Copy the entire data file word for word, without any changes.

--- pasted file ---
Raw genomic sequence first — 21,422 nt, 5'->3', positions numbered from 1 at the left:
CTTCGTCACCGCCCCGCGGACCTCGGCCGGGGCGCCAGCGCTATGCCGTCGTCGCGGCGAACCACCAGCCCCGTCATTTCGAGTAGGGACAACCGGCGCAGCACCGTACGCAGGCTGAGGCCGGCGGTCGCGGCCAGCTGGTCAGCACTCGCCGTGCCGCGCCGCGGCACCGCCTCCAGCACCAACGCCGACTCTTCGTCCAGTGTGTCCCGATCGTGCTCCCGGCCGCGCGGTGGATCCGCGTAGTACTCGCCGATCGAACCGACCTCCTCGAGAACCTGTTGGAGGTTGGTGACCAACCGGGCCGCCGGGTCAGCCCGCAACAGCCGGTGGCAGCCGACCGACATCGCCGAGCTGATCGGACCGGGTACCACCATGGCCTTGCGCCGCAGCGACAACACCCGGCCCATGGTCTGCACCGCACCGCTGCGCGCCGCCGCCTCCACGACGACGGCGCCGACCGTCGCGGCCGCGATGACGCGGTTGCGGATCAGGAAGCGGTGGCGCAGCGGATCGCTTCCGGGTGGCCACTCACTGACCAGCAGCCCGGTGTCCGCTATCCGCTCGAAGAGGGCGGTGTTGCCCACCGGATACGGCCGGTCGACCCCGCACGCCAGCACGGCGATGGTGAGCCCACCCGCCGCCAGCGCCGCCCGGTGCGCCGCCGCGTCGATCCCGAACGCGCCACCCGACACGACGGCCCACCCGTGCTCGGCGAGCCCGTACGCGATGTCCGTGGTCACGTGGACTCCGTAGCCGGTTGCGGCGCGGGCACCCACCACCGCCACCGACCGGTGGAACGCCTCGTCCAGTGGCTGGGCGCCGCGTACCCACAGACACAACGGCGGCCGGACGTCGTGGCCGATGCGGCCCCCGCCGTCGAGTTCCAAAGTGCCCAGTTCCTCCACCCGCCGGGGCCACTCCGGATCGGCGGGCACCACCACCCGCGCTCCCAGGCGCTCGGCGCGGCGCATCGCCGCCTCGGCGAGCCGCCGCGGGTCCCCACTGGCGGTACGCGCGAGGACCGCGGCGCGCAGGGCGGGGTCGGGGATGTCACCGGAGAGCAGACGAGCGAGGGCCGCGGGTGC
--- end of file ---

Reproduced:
Raw genomic sequence first — 21,422 nt, 5'->3', positions numbered from 1 at the left:
CTTCGTCACCGCCCCGCGGACCTCGGCCGGGGCGCCAGCGCTATGCCGTCGTCGCGGCGAACCACCAGCCCCGTCATTTCGAGTAGGGACAACCGGCGCAGCACCGTACGCAGGCTGAGGCCGGCGGTCGCGGCCAGCTGGTCAGCACTCGCCGTGCCGCGCCGCGGCACCGCCTCCAGCACCAACGCCGACTCTTCGTCCAGTGTGTCCCGATCGTGCTCCCGGCCGCGCGGTGGATCCGCGTAGTACTCGCCGATCGAACCGACCTCCTCGAGAACCTGTTGGAGGTTGGTGACCAACCGGGCCGCCGGGTCAGCCCGCAACAGCCGGTGGCAGCCGACCGACATCGCCGAGCTGATCGGACCGGGTACCACCATGGCCTTGCGCCGCAGCGACAACACCCGGCCCATGGTCTGCACCGCACCGCTGCGCGCCGCCGCCTCCACGACGACGGCGCCGACCGTCGCGGCCGCGATGACGCGGTTGCGGATCAGGAAGCGGTGGCGCAGCGGATCGCTTCCGGGTGGCCACTCACTGACCAGCAGCCCGGTGTCCGCTATCCGCTCGAAGAGGGCGGTGTTGCCCACCGGATACGGCCGGTCGACCCCGCACGCCAGCACGGCGATGGTGAGCCCACCCGCCGCCAGCGCCGCCCGGTGCGCCGCCGCGTCGATCCCGAACGCGCCACCCGACACGACGGCCCACCCGTGCTCGGCGAGCCCGTACGCGATGTCCGTGGTCACGTGGACTCCGTAGCCGGTTGCGGCGCGGGCACCCACCACCGCCACCGACCGGTGGAACGCCTCGTCCAGTGGCTGGGCGCCGCGTACCCACAGACACAACGGCGGCCGGACGTCGTGGCCGATGCGGCCCCCGCCGTCGAGTTCCAAAGTGCCCAGTTCCTCCACCCGCCGGGGCCACTCCGGATCGGCGGGCACCACCACCCGCGCTCCCAGGCGCTCGGCGCGGCGCATCGCCGCCTCGGCGAGCCGCCGCGGGTCCCCACTGGCGGTACGCGCGAGGACCGCGGCGCGCAGGGCGGGGTCGGGGATGTCACCGGAGAGCAGACGAGCGAGGGCCGCGGGTGC